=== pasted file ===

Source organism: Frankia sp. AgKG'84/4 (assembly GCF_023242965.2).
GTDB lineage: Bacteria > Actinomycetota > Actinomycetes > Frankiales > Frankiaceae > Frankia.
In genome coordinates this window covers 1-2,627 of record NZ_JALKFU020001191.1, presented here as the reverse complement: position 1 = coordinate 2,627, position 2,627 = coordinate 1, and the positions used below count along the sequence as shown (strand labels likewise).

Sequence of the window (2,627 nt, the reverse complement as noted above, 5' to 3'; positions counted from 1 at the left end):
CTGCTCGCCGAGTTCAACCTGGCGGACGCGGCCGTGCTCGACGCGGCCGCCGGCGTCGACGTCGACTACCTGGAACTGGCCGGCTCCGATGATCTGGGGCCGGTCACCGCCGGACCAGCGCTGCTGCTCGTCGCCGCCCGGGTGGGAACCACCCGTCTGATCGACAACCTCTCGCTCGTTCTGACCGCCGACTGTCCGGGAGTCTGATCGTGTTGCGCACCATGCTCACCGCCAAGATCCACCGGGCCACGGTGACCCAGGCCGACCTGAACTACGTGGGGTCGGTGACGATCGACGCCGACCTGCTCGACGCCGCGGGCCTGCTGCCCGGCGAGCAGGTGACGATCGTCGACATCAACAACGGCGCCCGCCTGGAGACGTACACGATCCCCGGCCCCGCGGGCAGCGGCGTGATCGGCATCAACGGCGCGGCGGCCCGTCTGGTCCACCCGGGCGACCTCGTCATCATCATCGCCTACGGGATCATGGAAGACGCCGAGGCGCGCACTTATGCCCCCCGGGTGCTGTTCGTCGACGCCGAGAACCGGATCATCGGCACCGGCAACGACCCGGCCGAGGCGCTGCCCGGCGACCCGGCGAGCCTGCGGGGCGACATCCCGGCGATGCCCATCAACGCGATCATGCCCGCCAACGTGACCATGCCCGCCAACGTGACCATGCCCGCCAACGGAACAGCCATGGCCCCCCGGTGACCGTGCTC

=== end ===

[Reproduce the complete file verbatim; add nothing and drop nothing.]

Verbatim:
Source organism: Frankia sp. AgKG'84/4 (assembly GCF_023242965.2).
GTDB lineage: Bacteria > Actinomycetota > Actinomycetes > Frankiales > Frankiaceae > Frankia.
In genome coordinates this window covers 1-2,627 of record NZ_JALKFU020001191.1, presented here as the reverse complement: position 1 = coordinate 2,627, position 2,627 = coordinate 1, and the positions used below count along the sequence as shown (strand labels likewise).

Sequence of the window (2,627 nt, the reverse complement as noted above, 5' to 3'; positions counted from 1 at the left end):
CTGCTCGCCGAGTTCAACCTGGCGGACGCGGCCGTGCTCGACGCGGCCGCCGGCGTCGACGTCGACTACCTGGAACTGGCCGGCTCCGATGATCTGGGGCCGGTCACCGCCGGACCAGCGCTGCTGCTCGTCGCCGCCCGGGTGGGAACCACCCGTCTGATCGACAACCTCTCGCTCGTTCTGACCGCCGACTGTCCGGGAGTCTGATCGTGTTGCGCACCATGCTCACCGCCAAGATCCACCGGGCCACGGTGACCCAGGCCGACCTGAACTACGTGGGGTCGGTGACGATCGACGCCGACCTGCTCGACGCCGCGGGCCTGCTGCCCGGCGAGCAGGTGACGATCGTCGACATCAACAACGGCGCCCGCCTGGAGACGTACACGATCCCCGGCCCCGCGGGCAGCGGCGTGATCGGCATCAACGGCGCGGCGGCCCGTCTGGTCCACCCGGGCGACCTCGTCATCATCATCGCCTACGGGATCATGGAAGACGCCGAGGCGCGCACTTATGCCCCCCGGGTGCTGTTCGTCGACGCCGAGAACCGGATCATCGGCACCGGCAACGACCCGGCCGAGGCGCTGCCCGGCGACCCGGCGAGCCTGCGGGGCGACATCCCGGCGATGCCCATCAACGCGATCATGCCCGCCAACGTGACCATGCCCGCCAACGTGACCATGCCCGCCAACGGAACAGCCATGGCCCCCCGGTGACCGTGCTC